Here at Slice, we make a big deal about the types of ovens that get used to cook our pizzas. Is it wood, gas, or maybe electric? At Sumo Grub, the answer is none of the above. Pizza gets cooked in a fryer (as does just about everything else at Sumo Grub). The restaurant, which turns hot dogs, Twinkies, Oreos, and even hamburgers, into tempura, will also fry you up a slice of pizza should you desire. Whether the golden-fried final product is even remotely reminiscent of the pizza we know and love is another matter entirely.
The tempura cheese pizza ($3.75) served at Sumo Grub looks nothing like a slice. Rather, the deep-fried, panko-breaded triangles sport a squiggle of cheese sauce that gives them the appearance of orange toaster pastry. Still, few people would complain about this crunchy treat—the enjoyably crisp exterior isn't weighed down by grease the way some deep-fried products are.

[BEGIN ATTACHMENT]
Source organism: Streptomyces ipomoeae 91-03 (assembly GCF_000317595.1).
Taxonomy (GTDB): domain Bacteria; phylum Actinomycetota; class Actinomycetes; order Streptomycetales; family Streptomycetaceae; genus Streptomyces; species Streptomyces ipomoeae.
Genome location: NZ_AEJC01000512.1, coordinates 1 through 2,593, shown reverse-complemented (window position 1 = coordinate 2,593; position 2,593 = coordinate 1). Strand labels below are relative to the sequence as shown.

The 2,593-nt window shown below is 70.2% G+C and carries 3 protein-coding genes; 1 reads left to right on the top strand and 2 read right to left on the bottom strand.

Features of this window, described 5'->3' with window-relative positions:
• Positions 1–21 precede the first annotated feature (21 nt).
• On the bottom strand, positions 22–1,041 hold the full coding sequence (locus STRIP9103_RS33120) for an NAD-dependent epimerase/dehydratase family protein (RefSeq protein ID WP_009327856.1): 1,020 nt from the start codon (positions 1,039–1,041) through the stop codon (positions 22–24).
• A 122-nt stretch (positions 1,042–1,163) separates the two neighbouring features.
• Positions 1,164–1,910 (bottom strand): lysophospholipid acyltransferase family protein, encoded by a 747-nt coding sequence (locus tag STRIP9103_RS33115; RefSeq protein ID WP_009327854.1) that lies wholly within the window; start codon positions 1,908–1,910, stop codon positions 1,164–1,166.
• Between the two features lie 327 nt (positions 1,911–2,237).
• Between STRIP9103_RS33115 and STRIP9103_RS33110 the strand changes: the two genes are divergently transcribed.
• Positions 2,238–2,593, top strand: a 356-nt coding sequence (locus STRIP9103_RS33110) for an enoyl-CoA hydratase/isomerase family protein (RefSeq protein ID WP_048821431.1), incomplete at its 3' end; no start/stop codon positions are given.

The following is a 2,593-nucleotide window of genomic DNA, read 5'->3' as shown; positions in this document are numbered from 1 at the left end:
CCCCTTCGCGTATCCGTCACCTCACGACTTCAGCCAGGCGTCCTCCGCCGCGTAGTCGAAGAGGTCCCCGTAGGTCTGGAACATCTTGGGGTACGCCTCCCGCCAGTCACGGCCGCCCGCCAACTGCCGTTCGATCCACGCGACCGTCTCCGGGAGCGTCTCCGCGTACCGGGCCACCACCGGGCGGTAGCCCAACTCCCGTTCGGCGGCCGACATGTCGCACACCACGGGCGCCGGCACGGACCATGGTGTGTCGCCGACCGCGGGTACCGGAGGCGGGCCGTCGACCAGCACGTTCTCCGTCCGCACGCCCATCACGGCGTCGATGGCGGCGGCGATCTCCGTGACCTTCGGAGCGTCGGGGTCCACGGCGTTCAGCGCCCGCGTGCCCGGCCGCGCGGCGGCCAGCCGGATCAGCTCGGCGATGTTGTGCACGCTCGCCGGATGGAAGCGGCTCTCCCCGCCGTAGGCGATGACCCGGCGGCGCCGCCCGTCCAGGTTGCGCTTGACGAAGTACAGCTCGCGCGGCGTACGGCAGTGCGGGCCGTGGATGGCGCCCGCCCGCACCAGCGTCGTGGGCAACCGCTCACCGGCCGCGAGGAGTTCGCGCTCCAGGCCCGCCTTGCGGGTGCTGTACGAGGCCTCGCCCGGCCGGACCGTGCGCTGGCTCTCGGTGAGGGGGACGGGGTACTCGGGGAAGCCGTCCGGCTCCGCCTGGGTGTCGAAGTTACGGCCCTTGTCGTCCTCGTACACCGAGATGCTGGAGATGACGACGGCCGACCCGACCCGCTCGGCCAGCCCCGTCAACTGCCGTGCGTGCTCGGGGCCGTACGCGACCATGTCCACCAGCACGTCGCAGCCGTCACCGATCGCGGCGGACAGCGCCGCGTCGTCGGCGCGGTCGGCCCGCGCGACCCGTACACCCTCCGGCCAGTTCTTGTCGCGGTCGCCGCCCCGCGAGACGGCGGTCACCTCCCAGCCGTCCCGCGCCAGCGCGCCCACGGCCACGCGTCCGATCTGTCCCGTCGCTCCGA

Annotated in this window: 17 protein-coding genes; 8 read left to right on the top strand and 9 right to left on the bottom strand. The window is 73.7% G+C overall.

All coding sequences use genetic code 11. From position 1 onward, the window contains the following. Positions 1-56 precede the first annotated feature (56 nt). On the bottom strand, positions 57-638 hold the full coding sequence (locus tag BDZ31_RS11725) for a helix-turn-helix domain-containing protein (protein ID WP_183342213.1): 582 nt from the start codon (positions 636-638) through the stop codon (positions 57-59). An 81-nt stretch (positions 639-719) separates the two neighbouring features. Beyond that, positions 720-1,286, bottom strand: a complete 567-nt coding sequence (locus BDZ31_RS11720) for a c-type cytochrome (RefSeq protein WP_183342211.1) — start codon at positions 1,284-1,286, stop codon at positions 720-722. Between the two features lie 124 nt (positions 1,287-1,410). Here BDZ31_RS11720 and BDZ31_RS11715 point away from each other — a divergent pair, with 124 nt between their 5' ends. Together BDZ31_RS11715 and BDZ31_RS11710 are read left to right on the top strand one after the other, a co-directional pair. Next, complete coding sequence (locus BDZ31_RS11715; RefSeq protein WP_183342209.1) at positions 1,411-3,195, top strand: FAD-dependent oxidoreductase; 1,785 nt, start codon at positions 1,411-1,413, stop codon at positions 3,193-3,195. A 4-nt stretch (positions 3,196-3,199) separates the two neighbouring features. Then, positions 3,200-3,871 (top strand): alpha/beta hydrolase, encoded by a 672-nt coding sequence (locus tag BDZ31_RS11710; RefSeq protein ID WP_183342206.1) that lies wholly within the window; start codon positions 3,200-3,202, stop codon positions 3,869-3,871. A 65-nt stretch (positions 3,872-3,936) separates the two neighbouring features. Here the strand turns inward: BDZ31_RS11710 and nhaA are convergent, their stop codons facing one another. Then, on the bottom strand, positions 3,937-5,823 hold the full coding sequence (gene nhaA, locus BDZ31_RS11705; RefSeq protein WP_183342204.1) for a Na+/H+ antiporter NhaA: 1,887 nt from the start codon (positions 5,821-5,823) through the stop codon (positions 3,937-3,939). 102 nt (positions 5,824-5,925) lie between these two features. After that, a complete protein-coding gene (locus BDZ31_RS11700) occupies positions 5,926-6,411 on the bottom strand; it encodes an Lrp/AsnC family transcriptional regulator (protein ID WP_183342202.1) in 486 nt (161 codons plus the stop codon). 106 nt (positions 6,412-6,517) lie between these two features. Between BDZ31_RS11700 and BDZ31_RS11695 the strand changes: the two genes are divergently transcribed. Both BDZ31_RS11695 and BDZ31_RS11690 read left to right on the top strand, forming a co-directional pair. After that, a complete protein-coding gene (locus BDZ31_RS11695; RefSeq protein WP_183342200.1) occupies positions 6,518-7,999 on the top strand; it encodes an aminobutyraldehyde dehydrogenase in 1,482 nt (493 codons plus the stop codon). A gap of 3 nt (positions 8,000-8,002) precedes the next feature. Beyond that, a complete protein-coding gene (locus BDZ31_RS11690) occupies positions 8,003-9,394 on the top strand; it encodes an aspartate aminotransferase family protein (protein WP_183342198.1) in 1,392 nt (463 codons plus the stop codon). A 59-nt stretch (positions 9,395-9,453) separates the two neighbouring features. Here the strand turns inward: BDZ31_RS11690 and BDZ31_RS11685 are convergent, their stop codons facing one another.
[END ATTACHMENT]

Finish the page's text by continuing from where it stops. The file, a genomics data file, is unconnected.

The problem comes from the pizza perspective. Chef-0wner Jason Sum bakes his own pies in-house—so, yes, there is actually an oven involved in the cooking at Sumo Grub. He then chills the pizza before battering and frying skinny six-inch slices. You can taste the herby-sweet tomato sauce through the breading on the finished product, but the mozzarella cheese has disappeared, and the pizza crust could be any kind of bread. A few of the pizza signifiers have been lost along the way.
I would never think of putting a Thai basil-chili sauce on a traditional pizza, but Sum and his staff give you their Sumo Sauce alongside just about every savory dish they cook. And since you've already abandoned your notions of proper pizza to this degree, just say yes to this sweet and creamy addition to the fried smörgåsbord at Sumo Grub.
On some of Sumo Grub's dishes, the tempura-fried exterior actually elevates the final product. On others, such as the pizza, it feels more like a stunt. But if that stunt earns you a plate of fried goodies, it's not all bad.